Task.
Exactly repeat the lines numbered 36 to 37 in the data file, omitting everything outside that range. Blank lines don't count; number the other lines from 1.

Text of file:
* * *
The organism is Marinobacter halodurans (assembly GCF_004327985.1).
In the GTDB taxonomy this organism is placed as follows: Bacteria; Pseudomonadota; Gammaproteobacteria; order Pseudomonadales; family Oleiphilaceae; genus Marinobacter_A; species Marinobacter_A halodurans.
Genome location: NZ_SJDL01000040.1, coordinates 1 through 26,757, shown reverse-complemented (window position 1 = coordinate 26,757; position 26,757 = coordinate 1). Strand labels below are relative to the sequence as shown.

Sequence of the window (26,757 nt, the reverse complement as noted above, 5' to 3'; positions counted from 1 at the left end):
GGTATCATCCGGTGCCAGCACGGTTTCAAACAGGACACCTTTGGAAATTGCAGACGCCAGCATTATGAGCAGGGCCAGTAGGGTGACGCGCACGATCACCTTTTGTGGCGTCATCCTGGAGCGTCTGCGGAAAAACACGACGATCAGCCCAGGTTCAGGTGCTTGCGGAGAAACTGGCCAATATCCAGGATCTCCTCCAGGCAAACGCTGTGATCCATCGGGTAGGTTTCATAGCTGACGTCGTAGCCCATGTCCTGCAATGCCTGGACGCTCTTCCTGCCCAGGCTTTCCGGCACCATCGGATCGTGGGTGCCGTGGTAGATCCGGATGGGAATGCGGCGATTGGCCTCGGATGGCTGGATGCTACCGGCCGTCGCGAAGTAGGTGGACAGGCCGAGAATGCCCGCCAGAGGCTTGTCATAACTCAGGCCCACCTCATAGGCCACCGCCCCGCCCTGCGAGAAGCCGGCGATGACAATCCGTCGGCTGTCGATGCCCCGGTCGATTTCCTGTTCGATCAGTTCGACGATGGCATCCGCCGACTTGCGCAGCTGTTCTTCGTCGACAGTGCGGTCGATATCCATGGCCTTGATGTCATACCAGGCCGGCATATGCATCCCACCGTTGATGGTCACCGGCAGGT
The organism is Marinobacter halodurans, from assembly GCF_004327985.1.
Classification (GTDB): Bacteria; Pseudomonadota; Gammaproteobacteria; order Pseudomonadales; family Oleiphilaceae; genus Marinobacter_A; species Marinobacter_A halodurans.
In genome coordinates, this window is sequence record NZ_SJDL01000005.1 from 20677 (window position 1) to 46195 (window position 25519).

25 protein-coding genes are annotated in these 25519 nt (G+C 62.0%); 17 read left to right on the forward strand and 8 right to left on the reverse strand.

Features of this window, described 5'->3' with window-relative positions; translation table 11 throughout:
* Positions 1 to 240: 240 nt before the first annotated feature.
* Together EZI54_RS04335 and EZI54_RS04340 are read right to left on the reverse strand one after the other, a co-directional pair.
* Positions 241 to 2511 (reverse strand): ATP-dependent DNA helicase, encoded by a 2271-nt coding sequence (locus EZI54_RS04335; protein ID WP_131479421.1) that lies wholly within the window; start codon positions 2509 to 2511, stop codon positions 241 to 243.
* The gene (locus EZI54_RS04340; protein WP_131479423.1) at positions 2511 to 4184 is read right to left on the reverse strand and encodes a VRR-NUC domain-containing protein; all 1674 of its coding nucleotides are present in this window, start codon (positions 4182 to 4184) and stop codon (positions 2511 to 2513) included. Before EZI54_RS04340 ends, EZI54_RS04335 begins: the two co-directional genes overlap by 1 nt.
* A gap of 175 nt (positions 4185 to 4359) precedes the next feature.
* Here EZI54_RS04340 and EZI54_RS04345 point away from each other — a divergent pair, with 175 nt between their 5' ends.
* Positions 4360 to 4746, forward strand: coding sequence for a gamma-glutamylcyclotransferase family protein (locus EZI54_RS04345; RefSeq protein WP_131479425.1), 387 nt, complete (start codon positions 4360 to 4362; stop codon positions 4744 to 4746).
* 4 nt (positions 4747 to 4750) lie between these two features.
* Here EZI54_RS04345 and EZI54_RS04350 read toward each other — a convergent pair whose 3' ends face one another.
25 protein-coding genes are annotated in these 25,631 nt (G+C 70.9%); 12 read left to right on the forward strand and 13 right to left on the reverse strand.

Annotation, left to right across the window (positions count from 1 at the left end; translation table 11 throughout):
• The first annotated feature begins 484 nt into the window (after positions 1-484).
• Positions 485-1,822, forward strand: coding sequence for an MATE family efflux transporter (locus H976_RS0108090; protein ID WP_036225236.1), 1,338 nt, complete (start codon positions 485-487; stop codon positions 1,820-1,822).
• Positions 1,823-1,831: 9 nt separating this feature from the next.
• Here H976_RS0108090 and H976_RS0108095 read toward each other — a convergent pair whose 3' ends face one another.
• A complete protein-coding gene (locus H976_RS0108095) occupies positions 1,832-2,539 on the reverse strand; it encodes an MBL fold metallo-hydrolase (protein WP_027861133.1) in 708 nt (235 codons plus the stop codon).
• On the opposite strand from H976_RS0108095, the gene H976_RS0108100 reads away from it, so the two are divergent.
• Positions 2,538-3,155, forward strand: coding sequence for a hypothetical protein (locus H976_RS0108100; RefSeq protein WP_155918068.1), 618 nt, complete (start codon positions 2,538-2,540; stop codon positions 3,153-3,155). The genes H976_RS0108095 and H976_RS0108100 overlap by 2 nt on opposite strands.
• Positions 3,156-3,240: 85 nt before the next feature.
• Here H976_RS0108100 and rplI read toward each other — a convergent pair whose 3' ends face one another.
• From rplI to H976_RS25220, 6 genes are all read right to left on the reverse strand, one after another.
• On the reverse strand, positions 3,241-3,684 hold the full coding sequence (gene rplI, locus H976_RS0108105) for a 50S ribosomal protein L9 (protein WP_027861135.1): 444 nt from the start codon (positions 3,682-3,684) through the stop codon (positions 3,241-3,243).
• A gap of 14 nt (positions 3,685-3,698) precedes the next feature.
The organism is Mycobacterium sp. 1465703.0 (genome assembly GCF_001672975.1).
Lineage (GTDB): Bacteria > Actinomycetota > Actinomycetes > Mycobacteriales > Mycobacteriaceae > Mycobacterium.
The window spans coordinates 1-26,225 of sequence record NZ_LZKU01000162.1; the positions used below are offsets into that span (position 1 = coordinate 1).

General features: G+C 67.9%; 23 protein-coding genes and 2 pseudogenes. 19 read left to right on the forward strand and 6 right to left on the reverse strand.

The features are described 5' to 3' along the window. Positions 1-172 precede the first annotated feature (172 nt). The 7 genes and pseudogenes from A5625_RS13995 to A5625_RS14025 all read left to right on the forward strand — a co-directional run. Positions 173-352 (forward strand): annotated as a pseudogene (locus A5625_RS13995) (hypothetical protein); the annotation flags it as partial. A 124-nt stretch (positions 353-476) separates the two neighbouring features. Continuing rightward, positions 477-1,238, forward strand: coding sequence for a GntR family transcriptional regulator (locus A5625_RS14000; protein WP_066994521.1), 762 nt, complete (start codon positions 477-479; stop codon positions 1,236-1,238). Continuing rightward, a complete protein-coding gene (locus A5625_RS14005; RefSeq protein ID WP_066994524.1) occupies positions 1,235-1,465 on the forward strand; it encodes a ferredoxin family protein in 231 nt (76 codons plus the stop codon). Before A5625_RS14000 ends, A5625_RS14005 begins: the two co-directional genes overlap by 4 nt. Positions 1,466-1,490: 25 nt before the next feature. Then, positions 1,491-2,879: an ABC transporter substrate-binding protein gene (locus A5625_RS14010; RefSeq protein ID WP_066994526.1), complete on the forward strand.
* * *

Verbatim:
The window spans coordinates 1-26,225 of sequence record NZ_LZKU01000162.1; the positions used below are offsets into that span (position 1 = coordinate 1).

General features: G+C 67.9%; 23 protein-coding genes and 2 pseudogenes. 19 read left to right on the forward strand and 6 right to left on the reverse strand.